Sensitive Words: Closing Down an Open Letter

Sensitive Words: Closing Down an Open Letter

Sensitive Words highlights keywords that are blocked from Sina Weibo search results. CDT independently tests the keywords before posting them, but some searches later become accessible again. We welcome readers to contribute to this project so that we can include the most up-to-date information. Use the form at the bottom of this post to help us crowd source sensitive words. You can also browse our archive of sensitive words.

An open letter from “loyal Party members” asking President Xi Jinping to step down lived shortly on Wujie News (, a media site funded in part by the Xinjiang propaganda department. China Change has tracked its brief history, also reporting that journalist Jia Jia appears to have been detained on suspicion of connection to the letter:

Jia Jia told to friends privately that, on March 4 when he learned from a WeChat friend circle about the letter’s appearance on, he contacted the Executive Director Ouyang Hongliang (欧阳洪亮), who was a former colleague of his, about it. When the censorship authorities investigated the incident, Ouyang, in response to questioning, said he’d first heard about it from Jia Jia. Soon thereafter, family members of Jia Jia in Shaanxi Province were also questioned by authorities.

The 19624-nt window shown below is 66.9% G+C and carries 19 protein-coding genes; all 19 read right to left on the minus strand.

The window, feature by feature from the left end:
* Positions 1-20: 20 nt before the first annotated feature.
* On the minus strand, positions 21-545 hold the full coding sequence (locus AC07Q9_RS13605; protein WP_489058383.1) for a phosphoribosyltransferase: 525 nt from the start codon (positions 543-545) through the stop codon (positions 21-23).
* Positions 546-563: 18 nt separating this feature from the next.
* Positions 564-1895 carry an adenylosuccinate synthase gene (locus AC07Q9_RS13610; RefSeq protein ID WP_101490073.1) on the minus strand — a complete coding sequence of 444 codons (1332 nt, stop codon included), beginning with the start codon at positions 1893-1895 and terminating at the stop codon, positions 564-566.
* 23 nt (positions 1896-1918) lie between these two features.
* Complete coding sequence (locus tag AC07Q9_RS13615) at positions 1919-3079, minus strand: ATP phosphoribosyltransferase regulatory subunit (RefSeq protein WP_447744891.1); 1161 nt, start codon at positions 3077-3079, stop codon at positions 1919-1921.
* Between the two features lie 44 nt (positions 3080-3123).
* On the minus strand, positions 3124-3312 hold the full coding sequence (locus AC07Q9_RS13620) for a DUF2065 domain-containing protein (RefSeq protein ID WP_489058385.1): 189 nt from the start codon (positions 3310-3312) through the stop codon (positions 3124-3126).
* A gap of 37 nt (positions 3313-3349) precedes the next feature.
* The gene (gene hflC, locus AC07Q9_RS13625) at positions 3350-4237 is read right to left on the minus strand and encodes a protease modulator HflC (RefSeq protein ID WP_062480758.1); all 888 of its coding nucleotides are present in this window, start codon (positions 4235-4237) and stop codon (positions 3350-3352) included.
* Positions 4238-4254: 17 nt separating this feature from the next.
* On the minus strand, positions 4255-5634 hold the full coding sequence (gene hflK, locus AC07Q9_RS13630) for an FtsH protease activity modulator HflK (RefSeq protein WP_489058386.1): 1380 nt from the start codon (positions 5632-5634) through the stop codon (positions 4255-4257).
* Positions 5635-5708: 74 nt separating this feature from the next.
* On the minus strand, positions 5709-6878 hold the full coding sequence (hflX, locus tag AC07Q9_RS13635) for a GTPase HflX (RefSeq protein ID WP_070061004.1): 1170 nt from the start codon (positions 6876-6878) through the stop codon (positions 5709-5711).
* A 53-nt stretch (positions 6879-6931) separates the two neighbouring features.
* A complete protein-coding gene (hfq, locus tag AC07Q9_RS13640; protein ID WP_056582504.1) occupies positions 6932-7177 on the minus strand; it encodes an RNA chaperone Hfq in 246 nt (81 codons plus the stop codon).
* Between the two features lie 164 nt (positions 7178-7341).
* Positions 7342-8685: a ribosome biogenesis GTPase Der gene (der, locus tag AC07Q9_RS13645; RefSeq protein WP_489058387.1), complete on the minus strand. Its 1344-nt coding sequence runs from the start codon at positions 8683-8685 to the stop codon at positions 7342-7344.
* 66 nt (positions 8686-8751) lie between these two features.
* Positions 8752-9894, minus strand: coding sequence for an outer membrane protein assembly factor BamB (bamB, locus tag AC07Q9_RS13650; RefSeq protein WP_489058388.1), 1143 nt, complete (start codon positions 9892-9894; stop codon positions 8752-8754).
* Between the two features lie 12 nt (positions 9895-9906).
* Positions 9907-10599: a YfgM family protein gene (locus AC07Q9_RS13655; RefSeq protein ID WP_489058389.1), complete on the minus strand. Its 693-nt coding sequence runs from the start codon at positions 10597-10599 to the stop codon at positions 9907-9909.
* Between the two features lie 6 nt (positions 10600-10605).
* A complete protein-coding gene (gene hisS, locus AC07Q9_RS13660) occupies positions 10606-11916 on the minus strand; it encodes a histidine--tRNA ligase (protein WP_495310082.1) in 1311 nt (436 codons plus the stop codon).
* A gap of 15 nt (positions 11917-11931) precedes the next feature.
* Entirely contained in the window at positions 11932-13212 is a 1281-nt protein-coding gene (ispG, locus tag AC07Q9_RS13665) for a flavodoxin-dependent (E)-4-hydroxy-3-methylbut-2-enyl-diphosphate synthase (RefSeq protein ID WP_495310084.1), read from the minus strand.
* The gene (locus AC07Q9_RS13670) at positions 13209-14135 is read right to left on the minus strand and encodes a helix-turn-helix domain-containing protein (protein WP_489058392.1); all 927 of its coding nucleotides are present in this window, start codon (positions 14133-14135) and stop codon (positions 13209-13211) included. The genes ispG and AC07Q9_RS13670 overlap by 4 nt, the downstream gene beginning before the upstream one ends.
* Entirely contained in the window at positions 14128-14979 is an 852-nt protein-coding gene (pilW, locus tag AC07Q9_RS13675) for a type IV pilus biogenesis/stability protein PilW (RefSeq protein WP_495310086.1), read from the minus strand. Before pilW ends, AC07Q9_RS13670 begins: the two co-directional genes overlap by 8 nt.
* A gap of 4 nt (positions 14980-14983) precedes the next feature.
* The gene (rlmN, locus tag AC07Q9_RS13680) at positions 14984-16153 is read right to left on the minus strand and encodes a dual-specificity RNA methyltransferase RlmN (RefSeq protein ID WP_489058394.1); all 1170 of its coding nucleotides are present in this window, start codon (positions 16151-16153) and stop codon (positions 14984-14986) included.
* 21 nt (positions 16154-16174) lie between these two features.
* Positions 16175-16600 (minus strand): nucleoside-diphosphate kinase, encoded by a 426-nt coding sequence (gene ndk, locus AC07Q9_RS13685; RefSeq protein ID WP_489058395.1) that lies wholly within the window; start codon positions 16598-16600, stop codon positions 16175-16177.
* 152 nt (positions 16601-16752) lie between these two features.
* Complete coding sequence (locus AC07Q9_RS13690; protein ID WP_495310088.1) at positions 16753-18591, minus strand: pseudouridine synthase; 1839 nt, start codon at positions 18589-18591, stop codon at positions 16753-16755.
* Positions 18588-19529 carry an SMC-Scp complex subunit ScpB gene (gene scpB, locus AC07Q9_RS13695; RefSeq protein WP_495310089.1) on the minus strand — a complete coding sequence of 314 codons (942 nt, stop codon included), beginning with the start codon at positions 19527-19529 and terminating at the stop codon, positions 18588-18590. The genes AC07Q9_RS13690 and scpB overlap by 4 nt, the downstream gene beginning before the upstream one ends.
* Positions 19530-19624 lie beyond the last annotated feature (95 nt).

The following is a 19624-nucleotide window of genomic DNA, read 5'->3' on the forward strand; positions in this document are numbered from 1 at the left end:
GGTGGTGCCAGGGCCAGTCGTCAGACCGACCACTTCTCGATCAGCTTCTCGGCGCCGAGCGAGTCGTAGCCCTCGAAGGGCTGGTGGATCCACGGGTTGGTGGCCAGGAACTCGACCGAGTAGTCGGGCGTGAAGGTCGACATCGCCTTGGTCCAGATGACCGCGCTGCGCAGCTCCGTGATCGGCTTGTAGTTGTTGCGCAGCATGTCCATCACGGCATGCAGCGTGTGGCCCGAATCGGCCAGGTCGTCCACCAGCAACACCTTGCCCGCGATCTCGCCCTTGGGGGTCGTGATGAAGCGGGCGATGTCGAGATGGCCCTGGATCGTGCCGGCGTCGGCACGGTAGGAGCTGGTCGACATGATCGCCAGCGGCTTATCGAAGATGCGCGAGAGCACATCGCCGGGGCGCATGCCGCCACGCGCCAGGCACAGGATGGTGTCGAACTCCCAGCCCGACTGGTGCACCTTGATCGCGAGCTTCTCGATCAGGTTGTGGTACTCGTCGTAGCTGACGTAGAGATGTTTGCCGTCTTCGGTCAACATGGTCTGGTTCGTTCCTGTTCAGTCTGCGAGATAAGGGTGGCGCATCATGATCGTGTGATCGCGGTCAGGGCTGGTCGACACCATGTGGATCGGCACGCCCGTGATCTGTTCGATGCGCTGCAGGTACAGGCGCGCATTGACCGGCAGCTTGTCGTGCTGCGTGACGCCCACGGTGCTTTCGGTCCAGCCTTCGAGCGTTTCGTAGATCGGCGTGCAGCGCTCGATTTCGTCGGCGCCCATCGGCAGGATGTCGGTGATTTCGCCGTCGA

The open letter was first published in the overseas Chinese website at 8:47pm Beijing Time on March 3, Canyu editor Mr. Cai Chu told China Change. He said that he received the letter in his private email that day. The same letter was also posted on Mingjing (明镜) website at 8:56 March 4 (we assume that was Beijing Time as well). [Source]

Weibo is blocking search term combinations related to the letter and calls for Xi’s resignation, including:

  • Xi + open letter (习+公开信)
  • Xi + Wujie News (习+无界新闻)
  • Xi Jinping + resign (习近平+辞职)
  • Jinping + resign (近平+辞去)
  • Xi + resign + leadership role (习+辞去+领导职务)
  • resign + Party and state + leadership role (辞去+党和国家+领导职务)

Dissenting opinions from named sources are also being filtered from Weibo searches. A Xinhua employee identified as Zhou Fang criticized “the crude rule of the Internet control authorities” in his own open letter, in which he also condemned the purge of outspoken microblogger Ren Zhiqiang from social media. Zhou Fang + Internet controlling body (周方+网络主管部门) and Ren Zhiqiang + challenge Xi (任志强+质疑习) are now blocked search combinations as well.

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